By Stephanie Nebehay
GENEVA (Reuters) – The United Nations refugee agency said on Friday a U.S. Supreme Court order curbing asylum applications at the Mexican border could hurt people fleeing violence and persecution who are entitled to protection.
The court said on Wednesday the Trump administration’s rule – which requires most immigrants to seek asylum in other countries on their route to the United States – could go into effect as litigation challenging its legality continues.
All people must be able to access full asylum procedures and international protection, UNHCR spokesman Andrej Mahecic told a news briefing.
“We regret the impact that the implementation will have on asylum seekers. We reiterate that any person fleeing violence or persecution must be able to access full and effective asylum procedures and international protection,” Mahecic said.
The agency was concerned about the fate of Central Americans, including families and unaccompanied children, who are on the move in need of safe haven, he said.
“It is imperative that those people be identified quickly and afforded the safety and assistance that they need and they deserve, including the right to seek asylum,” Mahecic said.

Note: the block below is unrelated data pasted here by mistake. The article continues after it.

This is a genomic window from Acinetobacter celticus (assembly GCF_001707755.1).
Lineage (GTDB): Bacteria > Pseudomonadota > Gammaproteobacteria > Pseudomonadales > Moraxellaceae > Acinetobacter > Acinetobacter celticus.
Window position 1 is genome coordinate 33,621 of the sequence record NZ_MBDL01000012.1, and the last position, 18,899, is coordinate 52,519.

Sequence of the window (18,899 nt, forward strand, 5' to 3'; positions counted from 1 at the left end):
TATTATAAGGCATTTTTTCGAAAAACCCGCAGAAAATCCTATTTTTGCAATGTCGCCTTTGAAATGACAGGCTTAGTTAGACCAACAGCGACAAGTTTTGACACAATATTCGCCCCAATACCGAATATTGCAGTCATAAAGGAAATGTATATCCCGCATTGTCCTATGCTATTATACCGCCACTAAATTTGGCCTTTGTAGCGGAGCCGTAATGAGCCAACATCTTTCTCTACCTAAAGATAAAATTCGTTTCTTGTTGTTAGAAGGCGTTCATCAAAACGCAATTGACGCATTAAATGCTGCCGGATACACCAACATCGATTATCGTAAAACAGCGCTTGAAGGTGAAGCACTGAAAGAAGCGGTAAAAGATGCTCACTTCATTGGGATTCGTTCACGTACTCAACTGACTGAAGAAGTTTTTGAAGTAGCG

Mahecic, asked whether the ruling and policy was in violation of the 1951 Refugee Convention, which the United States has ratified, said that the Supreme Court did not address the substance of the policy, pending lower court proceedings.
“So it would be premature to speculate,” he said.
The Mexican government protested and Central American migrants feared deportation back to their violent homelands on Thursday after the U.S. Supreme Court allowed President Donald Trump to slam the door on asylum-seekers at the U.S.-Mexican border.
Tens of thousands of migrants and would-be asylum seekers are gathered on the U.S.-Mexico border, the International Organization for Migration (IOM) said.
“Just over 36,500 are believed to be on the border area, they remain in Mexico,” IOM spokesman Joel Millman said.
“But of course we don’t know how many of those are formal asylum seekers,” he added.
(Reporting by Stephanie Nebehay; Editing by Catherine Evans and Andrew Heavens)